Tag: Education

Former secretary of education Betsy DeVos joins Reihan Salam to discuss the case for school choice, the curriculum wars, and the need for educational transparency.

Find the transcript of this conversation and more at City Journal.

On this episode of Take Back Our Schools, Beth and Andrew speak with Bob Eitel about the Biden administration’s proposed changes to Title IX rules. Bob explains how the Obama administration manipulated Title IX to erode due process in favor of kangaroo courts and secret inquiries. He discusses how the Trump administration under Secretary Betsy DeVos reversed the Obama changes, and how the newly proposed Biden rules not only threaten free speech and academic freedom, but trample parental rights and have the potential to destroy girl’s and women’s sports at the university and K-12 level. Bob also shares his view that Title IX is being used to usher in radical gender ideology and is effectively a backdoor to fundamental cultural change. 

Bob Eitel is a co-founder and president of Defense of Freedom Institute for Policy Studies (DFI), a non-profit, non-partisan organization that is fighting to reduce the power of the federal government and the influence of government sector unions in education and workforce policy and to defend the civil and constitutional rights of all Americans in the classroom and the workplace. Bob previously served as Senior Counselor to Secretary of Education Betsy DeVos from 2017 through 2020 where he supervised the implementation of the Secretary’s regulatory agenda and was an architect of the Secretary’s reforms concerning Title IX and the Higher Education Act.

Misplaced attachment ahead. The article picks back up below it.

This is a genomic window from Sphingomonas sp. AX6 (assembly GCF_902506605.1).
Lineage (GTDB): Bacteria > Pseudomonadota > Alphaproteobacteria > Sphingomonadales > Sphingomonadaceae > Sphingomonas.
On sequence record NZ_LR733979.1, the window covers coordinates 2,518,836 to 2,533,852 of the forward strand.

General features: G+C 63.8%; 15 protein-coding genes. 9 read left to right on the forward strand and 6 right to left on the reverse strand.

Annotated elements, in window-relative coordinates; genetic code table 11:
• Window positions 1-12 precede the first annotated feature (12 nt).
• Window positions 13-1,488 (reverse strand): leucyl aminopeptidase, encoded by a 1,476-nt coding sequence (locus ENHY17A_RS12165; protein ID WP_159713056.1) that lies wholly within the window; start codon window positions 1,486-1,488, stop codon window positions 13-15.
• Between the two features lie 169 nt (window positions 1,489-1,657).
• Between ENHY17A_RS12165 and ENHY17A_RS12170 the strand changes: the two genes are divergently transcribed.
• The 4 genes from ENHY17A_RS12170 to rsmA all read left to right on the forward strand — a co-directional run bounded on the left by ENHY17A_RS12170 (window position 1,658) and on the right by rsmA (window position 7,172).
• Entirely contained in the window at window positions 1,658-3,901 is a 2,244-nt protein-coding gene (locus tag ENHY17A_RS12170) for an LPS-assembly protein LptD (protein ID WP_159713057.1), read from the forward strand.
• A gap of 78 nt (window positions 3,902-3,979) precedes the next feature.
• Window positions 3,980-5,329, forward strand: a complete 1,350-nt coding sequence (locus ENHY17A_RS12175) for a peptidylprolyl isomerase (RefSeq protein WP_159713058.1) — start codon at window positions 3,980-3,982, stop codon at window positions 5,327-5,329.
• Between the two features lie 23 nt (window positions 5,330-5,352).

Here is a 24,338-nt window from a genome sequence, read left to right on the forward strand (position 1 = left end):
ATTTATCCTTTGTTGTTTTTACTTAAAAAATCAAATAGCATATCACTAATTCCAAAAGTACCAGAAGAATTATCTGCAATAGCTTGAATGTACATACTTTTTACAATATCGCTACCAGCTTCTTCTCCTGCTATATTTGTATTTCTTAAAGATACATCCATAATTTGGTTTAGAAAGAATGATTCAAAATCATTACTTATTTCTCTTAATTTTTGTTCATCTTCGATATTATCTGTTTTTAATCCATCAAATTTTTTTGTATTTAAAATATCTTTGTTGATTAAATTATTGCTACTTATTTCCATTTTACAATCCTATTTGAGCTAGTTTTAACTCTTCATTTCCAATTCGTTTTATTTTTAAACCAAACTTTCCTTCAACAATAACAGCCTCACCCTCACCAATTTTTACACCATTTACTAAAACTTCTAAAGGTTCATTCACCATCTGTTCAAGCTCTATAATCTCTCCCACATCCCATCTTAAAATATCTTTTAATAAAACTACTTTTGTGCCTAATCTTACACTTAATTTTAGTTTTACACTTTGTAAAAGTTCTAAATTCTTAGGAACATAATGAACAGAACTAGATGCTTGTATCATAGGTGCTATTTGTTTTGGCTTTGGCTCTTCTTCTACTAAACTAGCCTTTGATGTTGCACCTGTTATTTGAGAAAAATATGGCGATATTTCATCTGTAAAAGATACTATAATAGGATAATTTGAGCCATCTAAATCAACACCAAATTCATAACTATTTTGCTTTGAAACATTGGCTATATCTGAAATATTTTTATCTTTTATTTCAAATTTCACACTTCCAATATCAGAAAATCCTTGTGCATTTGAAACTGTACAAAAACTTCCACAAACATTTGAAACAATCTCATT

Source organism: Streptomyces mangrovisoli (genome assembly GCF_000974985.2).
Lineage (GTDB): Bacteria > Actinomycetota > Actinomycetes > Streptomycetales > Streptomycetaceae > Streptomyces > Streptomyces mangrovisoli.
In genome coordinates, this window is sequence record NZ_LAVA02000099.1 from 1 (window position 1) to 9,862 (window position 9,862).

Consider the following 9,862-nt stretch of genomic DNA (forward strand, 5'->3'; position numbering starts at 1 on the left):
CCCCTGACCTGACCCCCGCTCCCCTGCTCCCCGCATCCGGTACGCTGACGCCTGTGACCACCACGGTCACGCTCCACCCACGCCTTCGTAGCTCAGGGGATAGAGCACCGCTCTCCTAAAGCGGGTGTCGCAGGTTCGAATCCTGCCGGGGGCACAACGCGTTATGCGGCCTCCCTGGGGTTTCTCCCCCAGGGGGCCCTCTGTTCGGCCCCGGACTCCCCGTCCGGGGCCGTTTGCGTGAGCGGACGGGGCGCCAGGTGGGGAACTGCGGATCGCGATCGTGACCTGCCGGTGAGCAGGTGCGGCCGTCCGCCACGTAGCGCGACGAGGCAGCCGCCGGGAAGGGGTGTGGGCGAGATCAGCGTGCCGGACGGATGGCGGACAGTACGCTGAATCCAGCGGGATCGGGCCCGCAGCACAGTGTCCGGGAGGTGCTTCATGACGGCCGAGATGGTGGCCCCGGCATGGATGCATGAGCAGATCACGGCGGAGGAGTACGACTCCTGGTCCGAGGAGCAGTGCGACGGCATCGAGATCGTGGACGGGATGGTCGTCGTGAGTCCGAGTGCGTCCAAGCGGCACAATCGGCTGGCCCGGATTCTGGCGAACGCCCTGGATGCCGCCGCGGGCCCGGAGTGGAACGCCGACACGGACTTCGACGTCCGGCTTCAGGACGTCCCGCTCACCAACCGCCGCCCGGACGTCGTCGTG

Additional information about the proposed Title IX rules can be found on DFI’s website (https://dfipolicy.org/titleix/). Concerned Americans can submit a comment about Title IX to the Department of Education through either www.dfipolicy.org or https://protecttitle9.org.

12-Step Totalitarian Program: Step 1

 

It is a testament to the power of the human mind to create blind spots to the Truth that so many conservatives and classical liberals who deeply admire and respect Thomas Sowell can still fail to see what he sees. This is understandable, especially for those with public reputations. The mind is designed to protect our self-image and our view of reality. It screens out threats, especially ones that would upend all that we know.

I have no illusions that this essay will persuade the staunchly certain. The mind responds to such certainty by creating blind spots to anything contradicting those certainties. I can only hope this essay chips away at the certainties of many who believe that in America we still have Politics as Usual. That the good fight can still be waged by our elected representatives.